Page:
B. Minimal Sight line Disruption: Vacuum glass is designed to maintain the slender sight lines of traditional single glazing, ensuring that the appearance of the period property remains authentic.


A. High Initial Cost: Vacuum glass is among the pricier options for glazing, making it a substantial investment for homeowners looking to improve energy efficiency.

B. Limited Availability: While vacuum glass is gaining popularity, it may not be as readily available as other types of glazing in the UK. although this is improving with the  two leading suppliers of Landvac and Fineo now operating a regular supply chain in to the UK, this does however come with a longer lead time for order, typically around 12-14 weeks.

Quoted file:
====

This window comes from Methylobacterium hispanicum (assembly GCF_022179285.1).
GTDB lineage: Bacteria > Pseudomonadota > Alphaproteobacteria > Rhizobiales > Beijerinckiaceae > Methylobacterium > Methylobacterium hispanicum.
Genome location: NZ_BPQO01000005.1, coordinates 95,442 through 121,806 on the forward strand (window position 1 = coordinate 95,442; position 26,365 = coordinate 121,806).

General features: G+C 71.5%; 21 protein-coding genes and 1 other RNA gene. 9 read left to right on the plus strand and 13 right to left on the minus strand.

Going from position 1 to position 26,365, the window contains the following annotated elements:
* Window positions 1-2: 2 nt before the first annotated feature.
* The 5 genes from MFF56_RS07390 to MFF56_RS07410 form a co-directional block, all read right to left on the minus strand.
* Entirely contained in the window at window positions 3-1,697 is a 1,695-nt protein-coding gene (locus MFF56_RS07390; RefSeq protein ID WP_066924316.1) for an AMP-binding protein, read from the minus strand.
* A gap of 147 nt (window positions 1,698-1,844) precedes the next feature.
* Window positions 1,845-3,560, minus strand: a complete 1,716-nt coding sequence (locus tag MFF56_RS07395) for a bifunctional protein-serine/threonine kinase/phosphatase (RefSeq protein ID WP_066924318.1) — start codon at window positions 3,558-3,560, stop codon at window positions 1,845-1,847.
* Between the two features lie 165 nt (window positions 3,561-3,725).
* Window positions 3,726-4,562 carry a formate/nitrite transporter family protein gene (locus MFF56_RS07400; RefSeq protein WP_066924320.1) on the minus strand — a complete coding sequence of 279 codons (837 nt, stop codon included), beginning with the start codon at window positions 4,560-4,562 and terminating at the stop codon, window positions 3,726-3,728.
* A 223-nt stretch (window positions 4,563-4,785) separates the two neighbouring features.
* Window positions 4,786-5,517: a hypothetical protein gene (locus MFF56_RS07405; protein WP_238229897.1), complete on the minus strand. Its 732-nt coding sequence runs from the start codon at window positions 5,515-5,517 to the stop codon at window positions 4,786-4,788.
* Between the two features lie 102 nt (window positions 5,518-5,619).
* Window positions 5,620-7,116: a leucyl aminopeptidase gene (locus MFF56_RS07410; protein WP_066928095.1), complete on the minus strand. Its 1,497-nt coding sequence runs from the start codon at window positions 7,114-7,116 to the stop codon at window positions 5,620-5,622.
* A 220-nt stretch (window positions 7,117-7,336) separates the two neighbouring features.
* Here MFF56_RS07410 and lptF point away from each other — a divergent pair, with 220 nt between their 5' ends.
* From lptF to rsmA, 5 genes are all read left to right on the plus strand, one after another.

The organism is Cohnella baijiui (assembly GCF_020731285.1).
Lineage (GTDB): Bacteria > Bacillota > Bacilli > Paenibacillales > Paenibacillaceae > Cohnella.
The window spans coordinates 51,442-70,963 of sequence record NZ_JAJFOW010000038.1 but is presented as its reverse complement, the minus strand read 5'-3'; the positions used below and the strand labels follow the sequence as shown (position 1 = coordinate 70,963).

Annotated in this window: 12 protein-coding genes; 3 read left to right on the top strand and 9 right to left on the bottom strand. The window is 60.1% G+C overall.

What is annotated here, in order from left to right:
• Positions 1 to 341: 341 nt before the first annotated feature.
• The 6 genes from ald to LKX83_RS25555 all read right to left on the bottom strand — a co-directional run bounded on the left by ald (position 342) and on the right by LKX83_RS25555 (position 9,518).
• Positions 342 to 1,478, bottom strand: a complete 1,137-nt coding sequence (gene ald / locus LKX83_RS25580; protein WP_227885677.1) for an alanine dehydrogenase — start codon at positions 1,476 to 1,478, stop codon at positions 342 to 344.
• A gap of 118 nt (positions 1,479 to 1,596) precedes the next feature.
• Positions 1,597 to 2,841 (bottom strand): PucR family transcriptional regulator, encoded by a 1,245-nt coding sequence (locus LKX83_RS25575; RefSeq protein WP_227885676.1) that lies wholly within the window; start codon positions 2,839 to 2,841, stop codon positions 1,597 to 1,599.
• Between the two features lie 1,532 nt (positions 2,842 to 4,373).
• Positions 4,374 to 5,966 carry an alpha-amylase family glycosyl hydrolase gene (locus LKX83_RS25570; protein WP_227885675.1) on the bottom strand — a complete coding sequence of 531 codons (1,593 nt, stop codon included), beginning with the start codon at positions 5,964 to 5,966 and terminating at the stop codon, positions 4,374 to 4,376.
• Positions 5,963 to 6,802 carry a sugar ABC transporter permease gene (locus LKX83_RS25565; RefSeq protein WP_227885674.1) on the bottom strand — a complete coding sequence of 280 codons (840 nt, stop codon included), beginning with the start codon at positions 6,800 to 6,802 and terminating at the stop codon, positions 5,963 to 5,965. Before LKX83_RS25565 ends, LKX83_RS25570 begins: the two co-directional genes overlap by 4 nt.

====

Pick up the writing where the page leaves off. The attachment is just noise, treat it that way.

1. Regular Double Glazing

Regular double glazing, while less tailored to period properties, offers a balance between cost-effectiveness and thermal efficiency. It involves the use of two panes of glass with a sealed space in between, filled with air or an inert gas. Here are the pros and cons of using regular double glazing in heritage buildings:


A. Cost-Effective: Regular double glazing is more budget-friendly than Heritage Slim Double Glazed Units and vacuum glass, making it a practical choice for many homeowners.

B. Improved Thermal Efficiency: While not as thermally efficient as vacuum glass, regular double glazing significantly reduces heat loss compared to single glazing.


A. Sight line Disruption: Standard double glazing has thicker sight lines compared to vacuum glass and Heritage Slim Double Glazed Units, which can alter the appearance of the windows in period properties.